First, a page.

Wednesday, July 2, 2014


If you live long enough you will see a lot of change . . . in almost everything.   Some activities, habits or institutions seem immutable; they have existed in their present form for all eternity and will continue to do so. But then things change.

I was reading this article in the Huffington Post about declines in shopping mall attendance and the resultant slow down in sales in both Canadian and American shopping malls.   The writer describes an institution that  once admirably . . . "functioned as an exercise circuit for seniors, a fun escape for moms on maternity leave and the default weekend hangout for teenagers . . ."    Really?  The usual suspects of stagnant personal income, on-line shopping, foreign competition and personal debt loads are given as the reason.

But then I tried to remember the last time I was in a shopping mall in the city I live in. I couldn't.   Not that I've ever been a 'shopper' in a recreational sense nor was it my habit to go to malls with no particular purpose or shopping goal in mind but I believe it has been over a year since I indulged.   It probably doesn't help that my memories of malls involve trudging endlessly through crowds, feeling overheated in my outdoor attire past storefronts that all seemed similar and at the same time excessive.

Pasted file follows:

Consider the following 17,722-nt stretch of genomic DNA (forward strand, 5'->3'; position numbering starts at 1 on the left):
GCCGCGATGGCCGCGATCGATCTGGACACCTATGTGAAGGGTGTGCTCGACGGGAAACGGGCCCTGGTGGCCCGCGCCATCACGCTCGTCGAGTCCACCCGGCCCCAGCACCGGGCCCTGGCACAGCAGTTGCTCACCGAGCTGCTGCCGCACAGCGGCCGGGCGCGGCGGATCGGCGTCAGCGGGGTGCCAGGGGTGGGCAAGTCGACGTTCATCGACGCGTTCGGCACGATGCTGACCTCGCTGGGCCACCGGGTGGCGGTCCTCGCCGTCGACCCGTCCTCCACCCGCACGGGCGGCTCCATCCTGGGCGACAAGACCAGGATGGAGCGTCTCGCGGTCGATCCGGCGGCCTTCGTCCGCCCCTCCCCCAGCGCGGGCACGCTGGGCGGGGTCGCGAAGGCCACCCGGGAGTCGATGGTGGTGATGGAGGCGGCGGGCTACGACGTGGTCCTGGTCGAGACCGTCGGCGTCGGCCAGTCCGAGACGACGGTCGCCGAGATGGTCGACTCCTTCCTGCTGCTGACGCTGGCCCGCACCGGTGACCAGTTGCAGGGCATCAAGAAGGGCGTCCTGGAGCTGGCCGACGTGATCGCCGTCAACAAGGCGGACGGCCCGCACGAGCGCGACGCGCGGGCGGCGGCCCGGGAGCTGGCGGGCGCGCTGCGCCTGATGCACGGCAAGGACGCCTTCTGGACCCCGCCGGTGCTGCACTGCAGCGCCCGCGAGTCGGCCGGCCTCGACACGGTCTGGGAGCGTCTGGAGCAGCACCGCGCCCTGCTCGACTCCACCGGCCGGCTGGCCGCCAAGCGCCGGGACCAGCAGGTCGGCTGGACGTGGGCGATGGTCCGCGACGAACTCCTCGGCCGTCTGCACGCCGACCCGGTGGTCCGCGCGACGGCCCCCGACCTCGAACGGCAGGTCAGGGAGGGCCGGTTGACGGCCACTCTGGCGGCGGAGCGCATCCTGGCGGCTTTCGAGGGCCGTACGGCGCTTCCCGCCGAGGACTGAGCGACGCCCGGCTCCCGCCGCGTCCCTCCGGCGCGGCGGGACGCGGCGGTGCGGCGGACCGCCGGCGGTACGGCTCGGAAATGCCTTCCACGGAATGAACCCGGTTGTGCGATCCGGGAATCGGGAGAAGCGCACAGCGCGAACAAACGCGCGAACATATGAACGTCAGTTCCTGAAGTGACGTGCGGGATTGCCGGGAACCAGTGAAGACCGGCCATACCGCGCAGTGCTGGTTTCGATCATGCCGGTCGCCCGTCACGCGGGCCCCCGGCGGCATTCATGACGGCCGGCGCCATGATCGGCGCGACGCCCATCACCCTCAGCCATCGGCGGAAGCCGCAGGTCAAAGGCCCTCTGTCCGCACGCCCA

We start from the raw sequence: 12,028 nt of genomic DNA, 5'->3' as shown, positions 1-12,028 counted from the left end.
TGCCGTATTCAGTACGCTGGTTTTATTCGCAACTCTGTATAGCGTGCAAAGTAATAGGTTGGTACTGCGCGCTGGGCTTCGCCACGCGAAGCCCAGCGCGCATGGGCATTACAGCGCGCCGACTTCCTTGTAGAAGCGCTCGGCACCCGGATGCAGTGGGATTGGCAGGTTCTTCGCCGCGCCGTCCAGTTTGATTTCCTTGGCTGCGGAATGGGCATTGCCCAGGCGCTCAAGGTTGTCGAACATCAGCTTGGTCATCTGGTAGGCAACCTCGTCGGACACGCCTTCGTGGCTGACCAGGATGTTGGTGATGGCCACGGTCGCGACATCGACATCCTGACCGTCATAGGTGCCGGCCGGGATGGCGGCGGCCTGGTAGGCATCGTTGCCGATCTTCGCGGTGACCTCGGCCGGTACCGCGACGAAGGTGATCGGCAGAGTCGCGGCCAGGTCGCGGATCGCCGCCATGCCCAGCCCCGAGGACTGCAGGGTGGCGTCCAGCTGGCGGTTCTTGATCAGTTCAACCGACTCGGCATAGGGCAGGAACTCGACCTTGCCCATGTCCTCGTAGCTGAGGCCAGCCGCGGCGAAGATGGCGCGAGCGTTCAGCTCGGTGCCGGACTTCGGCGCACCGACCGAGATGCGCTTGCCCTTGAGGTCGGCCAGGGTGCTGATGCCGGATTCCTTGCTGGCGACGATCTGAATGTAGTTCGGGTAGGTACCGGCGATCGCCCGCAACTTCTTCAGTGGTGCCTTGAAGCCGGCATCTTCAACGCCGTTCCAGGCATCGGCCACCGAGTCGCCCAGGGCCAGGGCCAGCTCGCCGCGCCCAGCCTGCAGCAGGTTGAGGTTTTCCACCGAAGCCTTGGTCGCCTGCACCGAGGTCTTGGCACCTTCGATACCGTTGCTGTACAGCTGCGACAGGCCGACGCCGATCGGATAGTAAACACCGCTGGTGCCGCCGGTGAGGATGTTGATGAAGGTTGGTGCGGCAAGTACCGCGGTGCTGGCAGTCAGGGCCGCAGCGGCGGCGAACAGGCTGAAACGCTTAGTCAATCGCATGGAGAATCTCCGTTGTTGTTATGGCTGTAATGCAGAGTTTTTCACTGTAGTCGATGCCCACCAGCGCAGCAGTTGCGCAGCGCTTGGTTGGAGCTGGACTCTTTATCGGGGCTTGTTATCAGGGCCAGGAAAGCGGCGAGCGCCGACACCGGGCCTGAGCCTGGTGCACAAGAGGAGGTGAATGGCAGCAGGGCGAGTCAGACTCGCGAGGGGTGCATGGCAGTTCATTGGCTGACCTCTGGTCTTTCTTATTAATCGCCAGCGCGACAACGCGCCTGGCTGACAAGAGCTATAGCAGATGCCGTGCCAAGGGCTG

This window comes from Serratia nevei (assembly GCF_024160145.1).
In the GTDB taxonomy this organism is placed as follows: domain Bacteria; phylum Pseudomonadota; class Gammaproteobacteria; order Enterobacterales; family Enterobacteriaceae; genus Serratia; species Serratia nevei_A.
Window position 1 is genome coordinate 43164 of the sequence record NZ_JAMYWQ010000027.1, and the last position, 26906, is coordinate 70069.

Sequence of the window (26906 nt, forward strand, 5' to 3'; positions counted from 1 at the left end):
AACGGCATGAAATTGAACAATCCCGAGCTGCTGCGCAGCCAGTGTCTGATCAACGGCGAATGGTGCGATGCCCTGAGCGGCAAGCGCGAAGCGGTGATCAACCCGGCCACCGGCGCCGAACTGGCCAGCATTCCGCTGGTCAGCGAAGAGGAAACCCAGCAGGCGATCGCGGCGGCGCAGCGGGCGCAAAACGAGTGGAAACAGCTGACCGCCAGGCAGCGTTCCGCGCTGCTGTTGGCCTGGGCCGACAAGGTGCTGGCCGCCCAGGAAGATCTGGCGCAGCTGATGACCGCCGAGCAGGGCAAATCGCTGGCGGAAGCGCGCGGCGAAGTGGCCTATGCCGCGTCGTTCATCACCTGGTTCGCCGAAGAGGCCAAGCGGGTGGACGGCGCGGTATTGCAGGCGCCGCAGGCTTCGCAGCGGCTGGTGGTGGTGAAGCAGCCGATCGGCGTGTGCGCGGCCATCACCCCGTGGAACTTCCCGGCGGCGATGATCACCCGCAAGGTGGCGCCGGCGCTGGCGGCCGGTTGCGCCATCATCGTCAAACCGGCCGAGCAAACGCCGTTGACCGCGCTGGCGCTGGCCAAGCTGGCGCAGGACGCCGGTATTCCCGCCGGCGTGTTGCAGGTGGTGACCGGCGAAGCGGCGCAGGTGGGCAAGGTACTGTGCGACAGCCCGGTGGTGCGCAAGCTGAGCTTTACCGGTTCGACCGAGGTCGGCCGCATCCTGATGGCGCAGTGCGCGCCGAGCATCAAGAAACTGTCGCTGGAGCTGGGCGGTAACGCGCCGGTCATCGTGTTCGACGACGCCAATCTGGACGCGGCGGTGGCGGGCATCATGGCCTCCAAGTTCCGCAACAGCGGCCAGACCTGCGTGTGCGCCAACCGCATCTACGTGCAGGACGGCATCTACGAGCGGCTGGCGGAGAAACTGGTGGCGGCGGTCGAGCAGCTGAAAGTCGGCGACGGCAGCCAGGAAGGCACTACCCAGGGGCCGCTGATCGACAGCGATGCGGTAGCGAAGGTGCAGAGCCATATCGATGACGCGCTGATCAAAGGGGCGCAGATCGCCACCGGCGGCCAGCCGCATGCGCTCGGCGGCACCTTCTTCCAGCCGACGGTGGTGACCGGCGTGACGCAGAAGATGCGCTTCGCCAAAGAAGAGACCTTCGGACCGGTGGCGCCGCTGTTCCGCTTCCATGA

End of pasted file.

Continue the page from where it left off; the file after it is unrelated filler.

I have a theory that one of the reasons North Americans find Europe so appealing s the lack of malls, at least in the historic town centers.   On the outskirts there are plenty of shopping opportunities   in enormous rectangular cement blocks.  But the city squares, built centuries before are quaint and appealing and seem to encourage a slow promenade under the collonades and down the canal lined sides streets.  But perhaps we would still go home and compare the price on-line.

I suspect this change is a natural evolution, a little like the oft-quoted analogy that buggy whip makers suffered when the automobile came into wide use.   But along that line I do sometimes wonder why the invention behind the automobile--the internal combustion engine--which runs on the increasingly difficult to procure oil, has not been superseded after a century of dominance by something cheaper . . . less polluting . . .less disruptive to the environment.  

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